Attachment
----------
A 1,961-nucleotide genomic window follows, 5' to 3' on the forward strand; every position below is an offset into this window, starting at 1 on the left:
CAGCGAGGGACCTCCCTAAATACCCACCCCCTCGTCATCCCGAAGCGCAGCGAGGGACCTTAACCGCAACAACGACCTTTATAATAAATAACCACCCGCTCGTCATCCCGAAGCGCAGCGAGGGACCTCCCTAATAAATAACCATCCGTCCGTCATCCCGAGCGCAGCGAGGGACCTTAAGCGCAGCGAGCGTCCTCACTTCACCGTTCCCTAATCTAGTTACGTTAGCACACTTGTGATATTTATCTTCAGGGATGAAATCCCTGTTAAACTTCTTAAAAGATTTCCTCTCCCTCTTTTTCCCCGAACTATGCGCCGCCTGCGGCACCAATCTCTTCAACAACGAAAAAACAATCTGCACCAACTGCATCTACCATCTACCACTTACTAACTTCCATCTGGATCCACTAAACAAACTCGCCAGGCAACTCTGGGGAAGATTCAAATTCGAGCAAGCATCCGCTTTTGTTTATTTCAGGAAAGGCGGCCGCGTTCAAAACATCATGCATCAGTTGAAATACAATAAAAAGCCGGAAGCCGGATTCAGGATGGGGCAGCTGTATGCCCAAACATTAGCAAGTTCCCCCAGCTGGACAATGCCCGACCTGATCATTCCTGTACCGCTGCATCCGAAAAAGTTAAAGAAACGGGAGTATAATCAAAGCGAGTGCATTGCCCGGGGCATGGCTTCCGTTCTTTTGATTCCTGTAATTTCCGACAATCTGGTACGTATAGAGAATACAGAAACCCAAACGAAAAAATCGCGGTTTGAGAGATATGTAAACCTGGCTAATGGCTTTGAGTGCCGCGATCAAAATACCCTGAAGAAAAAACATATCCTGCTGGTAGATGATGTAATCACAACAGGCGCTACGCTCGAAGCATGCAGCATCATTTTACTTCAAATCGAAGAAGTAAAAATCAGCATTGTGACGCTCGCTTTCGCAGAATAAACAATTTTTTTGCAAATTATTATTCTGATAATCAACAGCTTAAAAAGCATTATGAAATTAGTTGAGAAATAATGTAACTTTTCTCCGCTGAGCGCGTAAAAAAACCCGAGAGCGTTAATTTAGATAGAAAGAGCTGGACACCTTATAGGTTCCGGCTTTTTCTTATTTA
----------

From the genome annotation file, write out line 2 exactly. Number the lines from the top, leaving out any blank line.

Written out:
CAGCGAGGGACCTCCCTAAATACCCACCCCCTCGTCATCCCGAAGCGCAGCGAGGGACCTTAACCGCAACAACGACCTTTATAATAAATAACCACCCGCTCGTCATCCCGAAGCGCAGCGAGGGACCTCCCTAATAAATAACCATCCGTCCGTCATCCCGAGCGCAGCGAGGGACCTTAAGCGCAGCGAGCGTCCTCACTTCACCGTTCCCTAATCTAGTTACGTTAGCACACTTGTGATATTTATCTTCAGGGATGAAATCCCTGTTAAACTTCTTAAAAGATTTCCTCTCCCTCTTTTTCCCCGAACTATGCGCCGCCTGCGGCACCAATCTCTTCAACAACGAAAAAACAATCTGCACCAACTGCATCTACCATCTACCACTTACTAACTTCCATCTGGATCCACTAAACAAACTCGCCAGGCAACTCTGGGGAAGATTCAAATTCGAGCAAGCATCCGCTTTTGTTTATTTCAGGAAAGGCGGCCGCGTTCAAAACATCATGCATCAGTTGAAATACAATAAAAAGCCGGAAGCCGGATTCAGGATGGGGCAGCTGTATGCCCAAACATTAGCAAGTTCCCCCAGCTGGACAATGCCCGACCTGATCATTCCTGTACCGCTGCATCCGAAAAAGTTAAAGAAACGGGAGTATAATCAAAGCGAGTGCATTGCCCGGGGCATGGCTTCCGTTCTTTTGATTCCTGTAATTTCCGACAATCTGGTACGTATAGAGAATACAGAAACCCAAACGAAAAAATCGCGGTTTGAGAGATATGTAAACCTGGCTAATGGCTTTGAGTGCCGCGATCAAAATACCCTGAAGAAAAAACATATCCTGCTGGTAGATGATGTAATCACAACAGGCGCTACGCTCGAAGCATGCAGCATCATTTTACTTCAAATCGAAGAAGTAAAAATCAGCATTGTGACGCTCGCTTTCGCAGAATAAACAATTTTTTTGCAAATTATTATTCTGATAATCAACAGCTTAAAAAGCATTATGAAATTAGTTGAGAAATAATGTAACTTTTCTCCGCTGAGCGCGTAAAAAAACCCGAGAGCGTTAATTTAGATAGAAAGAGCTGGACACCTTATAGGTTCCGGCTTTTTCTTATTTA